When faced with potentially absurd results like Lowery, Fourth Circuit district courts will sometimes look to the eighth factor, “the amount in controversy and the results obtained.” However, the Fourth Circuit has cautioned against this “somewhat circuitous route” to calculate reasonable fees, recommending instead to apply a percentage reduction to account for unsuccessful claims. Jackson v. Estelle’s Place, LLC, 391 F. App’x 239, 243 (4th Cir. 2010).
In the Fourth Circuit, courts employing the lodestar method are allowed—though not required—to use the percentage-of-recovery method as a check and vice versa. However, at least as recently as 2022, the Fourth Circuit has rejected a hard-and-fast rule to determine when a percentage becomes unreasonable.
The recent decisions in McAdams and In re Lumber Liquidators are good examples of the degree of care with which the Fourth Circuit looks at reasonableness with respect to attorneys’ fees in class actions. In McAdams, the Fourth Circuit considered the reasonableness of fees awarded in a class action settlement arising out of mortgage lending disputes. 26 F.4th at 162. The court held that fees totaling 43 percent of the common fund were reasonable, but “approache[d] the upper limit of permissible recovery.” The court noted that since 43 percent of the fund was within the range of historical results, employing percentage-of-recovery as a check did not outweigh the strong presumption the lodestar calculated award was reasonable.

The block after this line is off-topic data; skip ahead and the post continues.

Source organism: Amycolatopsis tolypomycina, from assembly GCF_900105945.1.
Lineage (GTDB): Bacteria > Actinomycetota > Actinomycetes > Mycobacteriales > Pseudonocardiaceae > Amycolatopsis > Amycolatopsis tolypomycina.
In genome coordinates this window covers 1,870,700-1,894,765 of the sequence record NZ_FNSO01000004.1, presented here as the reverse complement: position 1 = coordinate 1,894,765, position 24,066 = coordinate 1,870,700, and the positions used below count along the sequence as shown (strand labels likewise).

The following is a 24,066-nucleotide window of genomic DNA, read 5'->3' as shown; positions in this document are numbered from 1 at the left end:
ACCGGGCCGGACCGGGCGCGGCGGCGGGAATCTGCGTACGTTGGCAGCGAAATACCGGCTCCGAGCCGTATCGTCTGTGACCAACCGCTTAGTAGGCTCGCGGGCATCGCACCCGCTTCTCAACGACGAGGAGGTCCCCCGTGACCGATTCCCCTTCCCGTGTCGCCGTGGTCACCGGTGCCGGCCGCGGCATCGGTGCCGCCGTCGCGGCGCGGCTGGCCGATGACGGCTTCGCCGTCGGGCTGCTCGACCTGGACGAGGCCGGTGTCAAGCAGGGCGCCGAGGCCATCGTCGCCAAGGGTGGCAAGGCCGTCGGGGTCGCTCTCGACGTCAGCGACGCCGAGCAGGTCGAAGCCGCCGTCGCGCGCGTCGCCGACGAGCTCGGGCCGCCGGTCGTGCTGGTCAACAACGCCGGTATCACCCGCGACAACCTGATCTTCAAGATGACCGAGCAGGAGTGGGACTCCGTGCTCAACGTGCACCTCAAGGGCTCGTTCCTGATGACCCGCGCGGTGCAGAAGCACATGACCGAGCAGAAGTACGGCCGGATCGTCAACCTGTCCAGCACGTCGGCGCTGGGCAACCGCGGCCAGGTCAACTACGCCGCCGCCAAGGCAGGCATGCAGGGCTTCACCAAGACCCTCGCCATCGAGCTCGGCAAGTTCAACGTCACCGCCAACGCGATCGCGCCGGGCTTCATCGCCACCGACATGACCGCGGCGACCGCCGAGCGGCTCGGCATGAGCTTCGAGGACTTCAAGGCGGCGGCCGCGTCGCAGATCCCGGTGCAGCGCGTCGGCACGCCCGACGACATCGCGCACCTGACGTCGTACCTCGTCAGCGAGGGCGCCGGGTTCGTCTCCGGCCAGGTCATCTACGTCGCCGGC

In In re Lumber Liquidators, the Fourt Circuit rejected a contention that a class settlement cash fund alone should provide the denominator in a cross-check. 27 F.4th at 307. In that case, objectors challenged the reasonableness of $10.08 million in attorneys’ fees, arguing these were some 46 percent of the $22 million class cash fund. The Fourth Circuit observed there was no requirement under CAFA or related jurisprudence to perform a cross-check at all, and in any event, the objectors failed to recognize that vouchers offered in the settlement had value. The court had previously analyzed the voucher issue in detail, holding the district court must apply CAFA’s alternative “coupon” analysis to determine reasonableness of fees. See In re Lumber Liquidators, 952 F.3d 471, 487–92 (4th Cir. 2020). While recognizing the vouchers likely did not have the same value as the cash fund, the court of appeals was unpersuaded by arguments that they had no value, finding no error in the attorneys’ fees reasonableness determination.
More money can bring more problems, and—in the context of assessing the reasonableness of attorneys’ fees—more analysis. The Fourth Circuit’s practice with respect to attorneys’ fees, as well as the Ninth Circuit’s newfound north star, are the result of the simple fact that class action litigation can bring unique challenges at every step. As these cases demonstrate, even if the parties have negotiated a settlement and the proverbial light at the end of the tunnel seems clear, challenges can arise; therein lies the principal motive for implementing defined standards for calculating fees. But now, should a class action arise again in an arena as unique as copyright law, at least the path ahead for calculating attorneys’ fees will be a paved one.